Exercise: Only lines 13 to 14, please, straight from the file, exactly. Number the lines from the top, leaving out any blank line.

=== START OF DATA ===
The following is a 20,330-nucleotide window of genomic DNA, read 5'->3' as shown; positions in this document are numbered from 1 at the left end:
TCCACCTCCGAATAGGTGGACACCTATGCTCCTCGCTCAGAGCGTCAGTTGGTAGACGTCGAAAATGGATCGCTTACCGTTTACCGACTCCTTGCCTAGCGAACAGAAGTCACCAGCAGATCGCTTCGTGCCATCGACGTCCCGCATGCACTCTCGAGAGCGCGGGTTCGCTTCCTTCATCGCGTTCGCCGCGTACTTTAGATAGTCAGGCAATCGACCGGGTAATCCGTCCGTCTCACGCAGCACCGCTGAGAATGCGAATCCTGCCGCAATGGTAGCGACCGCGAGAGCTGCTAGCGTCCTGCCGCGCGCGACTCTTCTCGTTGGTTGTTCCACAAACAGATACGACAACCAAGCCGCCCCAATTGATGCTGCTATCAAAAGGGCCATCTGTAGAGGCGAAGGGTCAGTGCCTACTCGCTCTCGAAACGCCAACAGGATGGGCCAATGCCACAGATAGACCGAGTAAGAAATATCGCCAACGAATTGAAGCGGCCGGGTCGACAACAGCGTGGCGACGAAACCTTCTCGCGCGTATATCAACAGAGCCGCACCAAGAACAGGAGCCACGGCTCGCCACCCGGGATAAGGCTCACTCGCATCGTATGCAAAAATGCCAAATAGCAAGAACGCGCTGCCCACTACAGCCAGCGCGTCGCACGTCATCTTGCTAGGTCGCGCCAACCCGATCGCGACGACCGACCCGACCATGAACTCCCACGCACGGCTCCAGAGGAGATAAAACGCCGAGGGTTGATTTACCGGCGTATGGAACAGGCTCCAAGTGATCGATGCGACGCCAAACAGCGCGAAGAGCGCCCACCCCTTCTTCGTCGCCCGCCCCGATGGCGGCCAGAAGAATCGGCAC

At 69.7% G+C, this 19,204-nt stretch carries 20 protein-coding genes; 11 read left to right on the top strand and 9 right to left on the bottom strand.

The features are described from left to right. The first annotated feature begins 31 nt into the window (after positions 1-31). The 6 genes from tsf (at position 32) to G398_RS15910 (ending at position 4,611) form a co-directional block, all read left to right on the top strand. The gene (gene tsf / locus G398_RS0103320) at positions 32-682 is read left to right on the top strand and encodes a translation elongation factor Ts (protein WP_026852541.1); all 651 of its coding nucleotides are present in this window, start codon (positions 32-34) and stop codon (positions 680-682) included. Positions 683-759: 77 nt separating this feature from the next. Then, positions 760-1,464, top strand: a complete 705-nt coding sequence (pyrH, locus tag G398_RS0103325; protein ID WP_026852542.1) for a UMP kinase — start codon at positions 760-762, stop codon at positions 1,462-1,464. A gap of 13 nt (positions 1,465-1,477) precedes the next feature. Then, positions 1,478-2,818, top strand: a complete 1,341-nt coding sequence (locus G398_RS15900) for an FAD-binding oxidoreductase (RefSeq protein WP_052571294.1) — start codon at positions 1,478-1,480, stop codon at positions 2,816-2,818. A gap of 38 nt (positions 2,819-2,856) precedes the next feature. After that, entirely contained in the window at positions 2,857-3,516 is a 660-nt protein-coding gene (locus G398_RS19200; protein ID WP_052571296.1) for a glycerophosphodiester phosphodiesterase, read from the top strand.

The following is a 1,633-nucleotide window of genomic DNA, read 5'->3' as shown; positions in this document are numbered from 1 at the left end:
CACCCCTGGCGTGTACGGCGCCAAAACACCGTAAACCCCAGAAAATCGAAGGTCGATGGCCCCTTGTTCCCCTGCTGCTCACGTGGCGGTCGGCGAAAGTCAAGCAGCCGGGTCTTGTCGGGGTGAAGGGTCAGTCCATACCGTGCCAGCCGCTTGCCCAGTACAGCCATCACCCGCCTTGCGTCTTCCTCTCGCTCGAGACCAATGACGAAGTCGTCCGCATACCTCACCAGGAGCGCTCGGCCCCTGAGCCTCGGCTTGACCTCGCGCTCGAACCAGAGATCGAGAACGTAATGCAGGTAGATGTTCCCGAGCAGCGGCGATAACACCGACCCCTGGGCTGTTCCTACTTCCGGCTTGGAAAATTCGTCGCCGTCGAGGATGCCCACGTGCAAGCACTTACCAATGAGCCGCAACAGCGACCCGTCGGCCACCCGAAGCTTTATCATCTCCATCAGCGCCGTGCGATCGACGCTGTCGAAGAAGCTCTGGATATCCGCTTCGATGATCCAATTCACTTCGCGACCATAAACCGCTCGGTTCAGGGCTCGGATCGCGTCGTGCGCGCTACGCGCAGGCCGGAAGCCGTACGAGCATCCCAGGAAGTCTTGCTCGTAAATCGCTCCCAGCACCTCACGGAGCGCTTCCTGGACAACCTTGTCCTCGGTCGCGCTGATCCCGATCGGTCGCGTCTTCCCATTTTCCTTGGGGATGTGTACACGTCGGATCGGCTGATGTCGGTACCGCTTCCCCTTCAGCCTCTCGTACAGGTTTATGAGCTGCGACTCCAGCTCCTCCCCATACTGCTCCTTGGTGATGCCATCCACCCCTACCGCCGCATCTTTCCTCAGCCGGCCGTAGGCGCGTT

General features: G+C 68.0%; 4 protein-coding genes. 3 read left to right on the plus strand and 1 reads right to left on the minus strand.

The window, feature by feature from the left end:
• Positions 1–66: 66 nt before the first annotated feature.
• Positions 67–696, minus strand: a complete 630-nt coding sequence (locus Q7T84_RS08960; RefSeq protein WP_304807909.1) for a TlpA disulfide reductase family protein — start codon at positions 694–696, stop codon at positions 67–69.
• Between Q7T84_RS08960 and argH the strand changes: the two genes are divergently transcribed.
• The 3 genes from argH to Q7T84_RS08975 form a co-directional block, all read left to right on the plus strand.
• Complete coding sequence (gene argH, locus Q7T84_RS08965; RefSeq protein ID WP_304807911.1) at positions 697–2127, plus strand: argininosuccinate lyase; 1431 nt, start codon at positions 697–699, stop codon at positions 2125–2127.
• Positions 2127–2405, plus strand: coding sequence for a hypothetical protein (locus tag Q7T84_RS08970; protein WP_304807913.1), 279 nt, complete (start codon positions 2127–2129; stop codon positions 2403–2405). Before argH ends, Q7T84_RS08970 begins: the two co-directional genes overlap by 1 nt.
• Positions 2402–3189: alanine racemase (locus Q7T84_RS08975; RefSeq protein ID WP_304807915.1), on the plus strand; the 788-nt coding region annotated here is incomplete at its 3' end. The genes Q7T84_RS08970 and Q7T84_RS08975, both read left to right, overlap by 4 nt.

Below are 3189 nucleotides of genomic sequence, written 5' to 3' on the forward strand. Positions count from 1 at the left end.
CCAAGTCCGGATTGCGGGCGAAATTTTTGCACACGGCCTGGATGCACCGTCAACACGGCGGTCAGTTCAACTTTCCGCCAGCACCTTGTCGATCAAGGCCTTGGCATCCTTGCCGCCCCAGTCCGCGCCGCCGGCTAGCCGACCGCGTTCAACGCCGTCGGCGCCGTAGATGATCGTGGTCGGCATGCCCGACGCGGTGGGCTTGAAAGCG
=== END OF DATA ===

• Complete coding sequence (gene argH, locus Q7T84_RS08965; RefSeq protein ID WP_304807911.1) at positions 697–2127, plus strand: argininosuccinate lyase; 1431 nt, start codon at positions 697–699, stop codon at positions 2125–2127.
• Positions 2127–2405, plus strand: coding sequence for a hypothetical protein (locus tag Q7T84_RS08970; protein WP_304807913.1), 279 nt, complete (start codon positions 2127–2129; stop codon positions 2403–2405). Before argH ends, Q7T84_RS08970 begins: the two co-directional genes overlap by 1 nt.